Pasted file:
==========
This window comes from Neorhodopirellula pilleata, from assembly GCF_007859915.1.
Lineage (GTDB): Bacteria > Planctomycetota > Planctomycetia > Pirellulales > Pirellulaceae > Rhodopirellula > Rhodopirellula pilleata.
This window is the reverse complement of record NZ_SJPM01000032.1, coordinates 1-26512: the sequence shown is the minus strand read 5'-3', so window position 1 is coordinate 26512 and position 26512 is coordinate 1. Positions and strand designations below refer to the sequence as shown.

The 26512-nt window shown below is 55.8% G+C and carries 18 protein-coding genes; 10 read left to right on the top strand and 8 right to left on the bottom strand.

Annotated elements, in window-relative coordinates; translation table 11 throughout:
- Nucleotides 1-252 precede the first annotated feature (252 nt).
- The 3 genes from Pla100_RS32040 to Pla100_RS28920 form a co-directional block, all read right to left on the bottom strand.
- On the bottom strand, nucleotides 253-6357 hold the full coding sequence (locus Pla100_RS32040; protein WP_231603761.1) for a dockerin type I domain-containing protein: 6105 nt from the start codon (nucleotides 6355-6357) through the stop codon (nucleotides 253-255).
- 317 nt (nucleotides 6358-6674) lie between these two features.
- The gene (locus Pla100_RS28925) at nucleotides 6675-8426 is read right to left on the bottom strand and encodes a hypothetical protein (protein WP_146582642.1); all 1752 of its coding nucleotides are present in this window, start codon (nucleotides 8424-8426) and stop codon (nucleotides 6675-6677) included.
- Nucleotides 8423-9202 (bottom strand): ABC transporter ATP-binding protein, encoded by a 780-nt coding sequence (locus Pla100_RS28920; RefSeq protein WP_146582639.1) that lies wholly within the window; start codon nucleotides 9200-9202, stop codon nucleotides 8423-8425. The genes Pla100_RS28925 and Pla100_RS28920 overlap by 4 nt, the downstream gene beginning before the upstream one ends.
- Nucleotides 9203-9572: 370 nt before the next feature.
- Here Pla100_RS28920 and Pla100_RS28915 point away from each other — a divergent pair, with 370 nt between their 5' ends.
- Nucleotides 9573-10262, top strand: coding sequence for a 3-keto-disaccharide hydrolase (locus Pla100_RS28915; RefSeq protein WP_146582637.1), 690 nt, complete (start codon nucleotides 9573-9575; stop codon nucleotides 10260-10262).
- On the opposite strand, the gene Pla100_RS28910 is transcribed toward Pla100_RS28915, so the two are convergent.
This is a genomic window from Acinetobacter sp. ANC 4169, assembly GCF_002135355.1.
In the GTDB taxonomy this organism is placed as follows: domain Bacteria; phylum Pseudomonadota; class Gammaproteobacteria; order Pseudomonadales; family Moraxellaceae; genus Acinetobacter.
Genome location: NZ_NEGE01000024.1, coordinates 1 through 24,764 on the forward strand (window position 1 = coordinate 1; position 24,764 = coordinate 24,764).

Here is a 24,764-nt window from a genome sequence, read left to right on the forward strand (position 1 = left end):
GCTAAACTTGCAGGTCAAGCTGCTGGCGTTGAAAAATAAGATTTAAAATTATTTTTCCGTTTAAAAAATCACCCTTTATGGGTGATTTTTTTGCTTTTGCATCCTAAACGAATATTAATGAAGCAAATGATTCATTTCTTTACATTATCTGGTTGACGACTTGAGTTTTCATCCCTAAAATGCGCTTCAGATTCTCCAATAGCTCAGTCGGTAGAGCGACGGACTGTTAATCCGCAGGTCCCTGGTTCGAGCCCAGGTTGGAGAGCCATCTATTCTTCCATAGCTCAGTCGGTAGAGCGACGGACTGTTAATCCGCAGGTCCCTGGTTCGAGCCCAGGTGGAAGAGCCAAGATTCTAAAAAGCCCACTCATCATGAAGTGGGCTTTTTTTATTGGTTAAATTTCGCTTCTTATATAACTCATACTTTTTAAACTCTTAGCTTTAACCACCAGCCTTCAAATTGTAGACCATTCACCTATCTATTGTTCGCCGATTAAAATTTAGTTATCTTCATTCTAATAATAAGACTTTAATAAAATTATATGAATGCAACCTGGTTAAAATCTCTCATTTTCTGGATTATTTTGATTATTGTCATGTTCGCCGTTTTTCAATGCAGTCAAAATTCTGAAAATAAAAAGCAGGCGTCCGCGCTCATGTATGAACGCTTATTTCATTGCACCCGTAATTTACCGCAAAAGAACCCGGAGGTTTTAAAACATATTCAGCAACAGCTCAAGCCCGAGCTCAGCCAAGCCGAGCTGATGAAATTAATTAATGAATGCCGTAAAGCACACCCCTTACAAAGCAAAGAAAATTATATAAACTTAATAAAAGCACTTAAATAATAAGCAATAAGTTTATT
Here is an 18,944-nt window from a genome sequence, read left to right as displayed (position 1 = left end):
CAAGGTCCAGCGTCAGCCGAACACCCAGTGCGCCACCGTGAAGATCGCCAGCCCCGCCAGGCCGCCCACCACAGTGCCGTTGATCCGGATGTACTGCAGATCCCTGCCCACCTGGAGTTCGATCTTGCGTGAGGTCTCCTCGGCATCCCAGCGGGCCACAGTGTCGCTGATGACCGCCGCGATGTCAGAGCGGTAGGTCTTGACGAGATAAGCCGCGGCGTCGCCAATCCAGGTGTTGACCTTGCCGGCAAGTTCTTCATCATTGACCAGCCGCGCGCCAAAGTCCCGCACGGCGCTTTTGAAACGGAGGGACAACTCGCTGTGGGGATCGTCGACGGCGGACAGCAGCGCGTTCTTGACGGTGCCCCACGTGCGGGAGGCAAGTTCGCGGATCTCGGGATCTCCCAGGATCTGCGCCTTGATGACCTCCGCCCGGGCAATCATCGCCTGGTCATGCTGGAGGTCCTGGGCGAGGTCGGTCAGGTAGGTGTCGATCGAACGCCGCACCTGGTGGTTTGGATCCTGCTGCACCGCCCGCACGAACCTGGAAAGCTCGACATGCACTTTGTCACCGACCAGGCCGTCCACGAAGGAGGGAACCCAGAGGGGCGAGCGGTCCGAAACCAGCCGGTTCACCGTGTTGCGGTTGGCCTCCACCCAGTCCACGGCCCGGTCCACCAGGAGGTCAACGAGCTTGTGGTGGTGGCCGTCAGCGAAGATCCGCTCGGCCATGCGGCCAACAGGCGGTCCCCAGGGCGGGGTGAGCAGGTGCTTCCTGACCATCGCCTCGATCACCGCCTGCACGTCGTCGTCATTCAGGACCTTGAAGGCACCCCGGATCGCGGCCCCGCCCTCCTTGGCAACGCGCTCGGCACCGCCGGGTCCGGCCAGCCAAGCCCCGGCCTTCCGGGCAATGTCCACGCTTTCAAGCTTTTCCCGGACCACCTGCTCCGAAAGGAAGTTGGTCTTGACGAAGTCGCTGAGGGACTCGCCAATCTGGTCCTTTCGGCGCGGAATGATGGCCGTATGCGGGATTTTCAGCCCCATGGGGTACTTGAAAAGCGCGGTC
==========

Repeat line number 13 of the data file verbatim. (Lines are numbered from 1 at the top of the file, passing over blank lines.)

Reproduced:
- Here Pla100_RS28920 and Pla100_RS28915 point away from each other — a divergent pair, with 370 nt between their 5' ends.